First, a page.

February: Oesophageal Cancer Awareness Month

14th February 2019

Guts UK is an active member of Action Against Heartburn and we’re all very busy in February spreading the word about the risk factors for oesophageal cancer, the sixth most common cause of cancer death in the UK.

The oesophagus is the food pipe that leads from the throat to the stomach, where the body generates strong acid as a natural part of a healthy digestive system. But when the acid rises up past the diaphragm, something known as reflux, the lining of the oesophagus cannot cope with the acid, and can result in chest pain known as heartburn.   Many people suffer heartburn.   The temporary feeling after over indulging is not important; but if it lasts for more than three weeks, you should see a GP to discuss underlying causes.

Around 10% of persistent heartburn sufferers who have longstanding reflux problems may develop a condition called Barrett’s Oesophagus where the cells start to change colour.   This can lead to a condition called dysplasia which is a precursor to cancer and which can successfully be treated to prevent cancer occurring.   This gives an opportunity to tackle the problem now regardless of any future research into cancer.

So the message is for persistent heartburn sufferers who may be using over-the-counter heartburn remedies.   “Don’t keep taking Gaviscon or Nexium for month after month without seeing your GP to discuss underlying causes. This disease tends to affect men aged 50 and over, and some men are reluctant to visit their doctors, so this is also a message for womenfolk”.

Over February, volunteers will be visiting a number of pharmacies with information leaflets for their regular heartburn remedy customers.   “Sometimes dentists notice that the reflux affects the tooth enamel, so dentists can also help to spread the word.   GPs often prescribe medication to help with heartburn, but when this is not effective, there may be a need for the hospital to conduct an endoscopy examination to check for anything wrong.   Having an endoscopy at an earlier stage can make a dramatic difference to the outcome.  Apparently Britain has the highest rate of oesophageal adenocarcinoma in the world, so we must all do something to help this problem”.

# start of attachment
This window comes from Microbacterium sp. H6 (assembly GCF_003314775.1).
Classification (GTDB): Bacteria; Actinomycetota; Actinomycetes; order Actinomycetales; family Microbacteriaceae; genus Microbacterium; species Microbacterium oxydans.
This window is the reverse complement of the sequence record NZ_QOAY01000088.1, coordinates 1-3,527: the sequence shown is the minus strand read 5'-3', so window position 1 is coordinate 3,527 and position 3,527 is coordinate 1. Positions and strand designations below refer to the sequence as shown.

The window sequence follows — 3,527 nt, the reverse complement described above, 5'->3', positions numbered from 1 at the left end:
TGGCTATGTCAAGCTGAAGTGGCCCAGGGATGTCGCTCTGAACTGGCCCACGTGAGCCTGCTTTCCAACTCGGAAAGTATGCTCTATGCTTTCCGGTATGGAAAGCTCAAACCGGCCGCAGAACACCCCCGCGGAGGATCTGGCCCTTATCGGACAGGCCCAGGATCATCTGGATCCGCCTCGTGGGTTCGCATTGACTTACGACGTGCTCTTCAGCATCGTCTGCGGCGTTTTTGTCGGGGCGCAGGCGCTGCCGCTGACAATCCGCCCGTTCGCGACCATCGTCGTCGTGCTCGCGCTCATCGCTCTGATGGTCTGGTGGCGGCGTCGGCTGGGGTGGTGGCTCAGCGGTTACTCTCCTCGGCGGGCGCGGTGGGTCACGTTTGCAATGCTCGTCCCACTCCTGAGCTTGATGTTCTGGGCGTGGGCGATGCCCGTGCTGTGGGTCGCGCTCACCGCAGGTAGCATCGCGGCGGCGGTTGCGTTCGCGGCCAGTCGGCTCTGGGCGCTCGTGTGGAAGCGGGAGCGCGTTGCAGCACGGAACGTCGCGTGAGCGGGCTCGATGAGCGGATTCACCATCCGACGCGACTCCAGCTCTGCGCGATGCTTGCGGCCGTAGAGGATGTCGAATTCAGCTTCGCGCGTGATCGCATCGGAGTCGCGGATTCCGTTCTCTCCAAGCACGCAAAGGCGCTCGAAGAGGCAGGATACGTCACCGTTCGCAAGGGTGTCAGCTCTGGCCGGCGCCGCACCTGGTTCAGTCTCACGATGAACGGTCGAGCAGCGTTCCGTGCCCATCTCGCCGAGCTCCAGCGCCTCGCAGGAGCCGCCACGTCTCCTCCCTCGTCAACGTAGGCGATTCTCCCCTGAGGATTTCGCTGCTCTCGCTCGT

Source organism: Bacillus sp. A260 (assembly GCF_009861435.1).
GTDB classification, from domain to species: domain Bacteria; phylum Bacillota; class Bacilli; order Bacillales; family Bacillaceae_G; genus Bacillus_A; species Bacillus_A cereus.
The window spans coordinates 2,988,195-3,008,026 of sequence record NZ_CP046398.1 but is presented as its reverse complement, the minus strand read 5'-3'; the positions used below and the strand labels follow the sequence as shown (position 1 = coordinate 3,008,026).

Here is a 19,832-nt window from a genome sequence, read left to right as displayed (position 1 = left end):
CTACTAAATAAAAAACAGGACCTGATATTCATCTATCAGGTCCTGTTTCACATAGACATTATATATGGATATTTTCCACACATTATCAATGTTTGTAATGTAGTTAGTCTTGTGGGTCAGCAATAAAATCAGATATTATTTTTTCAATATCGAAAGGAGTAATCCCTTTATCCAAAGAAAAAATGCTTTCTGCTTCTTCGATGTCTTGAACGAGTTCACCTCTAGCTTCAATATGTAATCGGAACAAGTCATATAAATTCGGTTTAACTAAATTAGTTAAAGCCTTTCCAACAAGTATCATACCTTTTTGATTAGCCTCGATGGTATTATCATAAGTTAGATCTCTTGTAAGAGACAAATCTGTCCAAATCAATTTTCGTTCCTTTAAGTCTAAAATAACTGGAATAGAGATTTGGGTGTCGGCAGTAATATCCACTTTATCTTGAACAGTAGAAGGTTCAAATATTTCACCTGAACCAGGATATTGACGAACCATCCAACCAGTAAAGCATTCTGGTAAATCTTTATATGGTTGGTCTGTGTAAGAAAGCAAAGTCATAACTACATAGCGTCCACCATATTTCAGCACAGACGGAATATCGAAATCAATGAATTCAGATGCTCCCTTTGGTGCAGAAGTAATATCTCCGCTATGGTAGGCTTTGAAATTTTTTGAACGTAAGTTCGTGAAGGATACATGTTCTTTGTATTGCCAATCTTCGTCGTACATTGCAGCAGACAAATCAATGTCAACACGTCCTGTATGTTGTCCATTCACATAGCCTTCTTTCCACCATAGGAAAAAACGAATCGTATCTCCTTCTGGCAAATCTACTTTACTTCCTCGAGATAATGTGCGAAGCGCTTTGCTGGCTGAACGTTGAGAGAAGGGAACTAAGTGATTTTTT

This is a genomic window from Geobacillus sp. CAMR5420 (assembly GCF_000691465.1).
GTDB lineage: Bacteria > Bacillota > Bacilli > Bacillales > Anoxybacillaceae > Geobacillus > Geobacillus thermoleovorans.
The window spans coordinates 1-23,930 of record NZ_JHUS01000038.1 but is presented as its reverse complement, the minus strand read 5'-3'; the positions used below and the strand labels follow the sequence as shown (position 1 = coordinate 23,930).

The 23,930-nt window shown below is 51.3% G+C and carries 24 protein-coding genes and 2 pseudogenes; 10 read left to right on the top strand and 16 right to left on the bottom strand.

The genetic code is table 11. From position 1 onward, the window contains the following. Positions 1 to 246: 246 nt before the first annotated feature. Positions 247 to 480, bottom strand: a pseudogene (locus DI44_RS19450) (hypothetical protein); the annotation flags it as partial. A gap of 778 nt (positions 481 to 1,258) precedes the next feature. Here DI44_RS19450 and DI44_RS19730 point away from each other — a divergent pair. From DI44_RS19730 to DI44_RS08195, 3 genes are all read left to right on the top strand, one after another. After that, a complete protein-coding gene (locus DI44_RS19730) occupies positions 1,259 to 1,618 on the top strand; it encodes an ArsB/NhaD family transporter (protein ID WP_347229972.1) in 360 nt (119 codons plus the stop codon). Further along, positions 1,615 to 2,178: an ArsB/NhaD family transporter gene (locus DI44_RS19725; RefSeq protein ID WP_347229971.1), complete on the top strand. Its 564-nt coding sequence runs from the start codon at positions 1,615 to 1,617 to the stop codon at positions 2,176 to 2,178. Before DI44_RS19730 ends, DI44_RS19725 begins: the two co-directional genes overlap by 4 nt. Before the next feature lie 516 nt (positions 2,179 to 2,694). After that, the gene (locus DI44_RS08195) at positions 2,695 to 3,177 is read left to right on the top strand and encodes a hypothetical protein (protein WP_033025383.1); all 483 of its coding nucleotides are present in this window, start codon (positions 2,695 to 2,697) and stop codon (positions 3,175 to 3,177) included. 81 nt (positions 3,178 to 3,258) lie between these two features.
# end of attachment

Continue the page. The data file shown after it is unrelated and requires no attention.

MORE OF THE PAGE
• Each year in the UK, around 8,800 people are diagnosed with oesophageal cancer, and 7,600 die from it.   The 5 year survival rate is around 15%, and it is classed as a less survivable cancer.   The 5 year survival rate for breast cancer, by contrast is 87%.
  • 70% of oesophageal cancer in the UK is adenocarcinoma, which is associated with reflux disease. Obesity is relevant, and other factors affecting the lower oesophageal sphincter, the valve by the diaphragm between the oesophagus and the stomach because stomach contents tend to be put under upwards pressure.   For oesophageal adenocarcinoma men are affected more than women by a ratio of 4:1.
  • A person with newly-developed Barrett’s Oesophagus aged 30 years may have a 12 – 25% risk of developing adenocarcinoma by the age of 80 years.    The only certain way of diagnosing Barrett’s Oesophagus is through an endoscopy, a miniature camera passed down the throat, a procedure that can take biopsy samples.   If the biopsy sample finds low grade dysplasia, the risk of adenocarcinoma rises to 5% in the following eight years; for high grade dysplasia, the equivalent risk is as high as 50%.
  • The problem arises most often arises when people are 50 years of age or older, but the Barrett’s Oesophagus condition starts much earlier, when people may be in their twenties or thirties.
  • Radio Frequency Ablation is available in some parts of the country.   This process can remove the cells that are affected by dysplasia and can prevent cancer developing.


Guts UK has funded a range of research into Barrett’s Oesophagus and oesophageal cancer. More information on these can be found here:

Guts UK is also a founding member of the Less Survivable Cancers Taskforce (LSCT), a coalition of six charities to campaign for a better survival rate of the six less survivable cancers: brain, stomach, oesophagus, liver, lung and pancreas.



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